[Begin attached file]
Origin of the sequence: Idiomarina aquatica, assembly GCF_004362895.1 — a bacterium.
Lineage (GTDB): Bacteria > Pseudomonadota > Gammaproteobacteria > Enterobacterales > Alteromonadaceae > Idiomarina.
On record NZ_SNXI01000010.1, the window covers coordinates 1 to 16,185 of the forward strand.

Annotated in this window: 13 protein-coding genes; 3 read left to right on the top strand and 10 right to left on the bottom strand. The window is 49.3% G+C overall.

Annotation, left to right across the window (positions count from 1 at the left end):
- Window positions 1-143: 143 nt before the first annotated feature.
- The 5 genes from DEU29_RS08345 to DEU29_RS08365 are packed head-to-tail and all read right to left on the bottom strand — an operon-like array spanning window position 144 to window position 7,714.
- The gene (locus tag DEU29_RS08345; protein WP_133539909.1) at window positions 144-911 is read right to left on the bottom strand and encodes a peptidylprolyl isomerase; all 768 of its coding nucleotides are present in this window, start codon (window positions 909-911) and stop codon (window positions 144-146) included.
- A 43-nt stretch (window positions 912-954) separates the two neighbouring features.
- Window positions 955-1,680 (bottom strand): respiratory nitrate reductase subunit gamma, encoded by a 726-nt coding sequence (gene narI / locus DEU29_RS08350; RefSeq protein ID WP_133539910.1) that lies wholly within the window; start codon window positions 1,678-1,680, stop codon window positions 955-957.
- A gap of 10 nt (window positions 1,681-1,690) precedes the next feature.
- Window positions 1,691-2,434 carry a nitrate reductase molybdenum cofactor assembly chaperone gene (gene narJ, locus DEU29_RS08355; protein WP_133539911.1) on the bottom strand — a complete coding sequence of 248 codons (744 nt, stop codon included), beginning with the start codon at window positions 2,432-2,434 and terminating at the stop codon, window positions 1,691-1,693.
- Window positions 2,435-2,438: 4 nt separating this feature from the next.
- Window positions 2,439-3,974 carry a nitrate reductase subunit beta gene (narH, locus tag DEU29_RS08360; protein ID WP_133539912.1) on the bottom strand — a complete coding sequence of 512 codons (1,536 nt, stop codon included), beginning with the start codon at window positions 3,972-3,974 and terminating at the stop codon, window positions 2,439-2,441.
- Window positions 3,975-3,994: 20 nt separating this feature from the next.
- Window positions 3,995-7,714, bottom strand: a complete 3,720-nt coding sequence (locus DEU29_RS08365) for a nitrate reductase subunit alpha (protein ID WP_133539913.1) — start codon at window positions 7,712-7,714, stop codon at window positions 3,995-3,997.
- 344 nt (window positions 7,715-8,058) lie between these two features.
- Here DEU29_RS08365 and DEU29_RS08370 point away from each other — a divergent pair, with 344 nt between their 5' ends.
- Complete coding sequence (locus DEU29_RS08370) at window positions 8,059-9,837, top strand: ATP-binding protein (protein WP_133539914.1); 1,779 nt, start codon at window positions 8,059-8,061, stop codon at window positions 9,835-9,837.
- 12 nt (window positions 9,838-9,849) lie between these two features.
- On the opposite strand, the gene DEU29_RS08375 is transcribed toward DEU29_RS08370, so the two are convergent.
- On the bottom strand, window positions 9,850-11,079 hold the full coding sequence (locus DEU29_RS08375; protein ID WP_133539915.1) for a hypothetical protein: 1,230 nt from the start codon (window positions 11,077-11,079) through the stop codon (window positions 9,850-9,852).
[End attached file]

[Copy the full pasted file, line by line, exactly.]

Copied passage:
Origin of the sequence: Idiomarina aquatica, assembly GCF_004362895.1 — a bacterium.
Lineage (GTDB): Bacteria > Pseudomonadota > Gammaproteobacteria > Enterobacterales > Alteromonadaceae > Idiomarina.
On record NZ_SNXI01000010.1, the window covers coordinates 1 to 16,185 of the forward strand.

Annotated in this window: 13 protein-coding genes; 3 read left to right on the top strand and 10 right to left on the bottom strand. The window is 49.3% G+C overall.

Annotation, left to right across the window (positions count from 1 at the left end):
- Window positions 1-143: 143 nt before the first annotated feature.
- The 5 genes from DEU29_RS08345 to DEU29_RS08365 are packed head-to-tail and all read right to left on the bottom strand — an operon-like array spanning window position 144 to window position 7,714.
- The gene (locus tag DEU29_RS08345; protein WP_133539909.1) at window positions 144-911 is read right to left on the bottom strand and encodes a peptidylprolyl isomerase; all 768 of its coding nucleotides are present in this window, start codon (window positions 909-911) and stop codon (window positions 144-146) included.
- A 43-nt stretch (window positions 912-954) separates the two neighbouring features.
- Window positions 955-1,680 (bottom strand): respiratory nitrate reductase subunit gamma, encoded by a 726-nt coding sequence (gene narI / locus DEU29_RS08350; RefSeq protein ID WP_133539910.1) that lies wholly within the window; start codon window positions 1,678-1,680, stop codon window positions 955-957.
- A gap of 10 nt (window positions 1,681-1,690) precedes the next feature.
- Window positions 1,691-2,434 carry a nitrate reductase molybdenum cofactor assembly chaperone gene (gene narJ, locus DEU29_RS08355; protein WP_133539911.1) on the bottom strand — a complete coding sequence of 248 codons (744 nt, stop codon included), beginning with the start codon at window positions 2,432-2,434 and terminating at the stop codon, window positions 1,691-1,693.
- Window positions 2,435-2,438: 4 nt separating this feature from the next.
- Window positions 2,439-3,974 carry a nitrate reductase subunit beta gene (narH, locus tag DEU29_RS08360; protein ID WP_133539912.1) on the bottom strand — a complete coding sequence of 512 codons (1,536 nt, stop codon included), beginning with the start codon at window positions 3,972-3,974 and terminating at the stop codon, window positions 2,439-2,441.
- Window positions 3,975-3,994: 20 nt separating this feature from the next.
- Window positions 3,995-7,714, bottom strand: a complete 3,720-nt coding sequence (locus DEU29_RS08365) for a nitrate reductase subunit alpha (protein ID WP_133539913.1) — start codon at window positions 7,712-7,714, stop codon at window positions 3,995-3,997.
- 344 nt (window positions 7,715-8,058) lie between these two features.
- Here DEU29_RS08365 and DEU29_RS08370 point away from each other — a divergent pair, with 344 nt between their 5' ends.
- Complete coding sequence (locus DEU29_RS08370) at window positions 8,059-9,837, top strand: ATP-binding protein (protein WP_133539914.1); 1,779 nt, start codon at window positions 8,059-8,061, stop codon at window positions 9,835-9,837.
- 12 nt (window positions 9,838-9,849) lie between these two features.
- On the opposite strand, the gene DEU29_RS08375 is transcribed toward DEU29_RS08370, so the two are convergent.
- On the bottom strand, window positions 9,850-11,079 hold the full coding sequence (locus DEU29_RS08375; protein ID WP_133539915.1) for a hypothetical protein: 1,230 nt from the start codon (window positions 11,077-11,079) through the stop codon (window positions 9,850-9,852).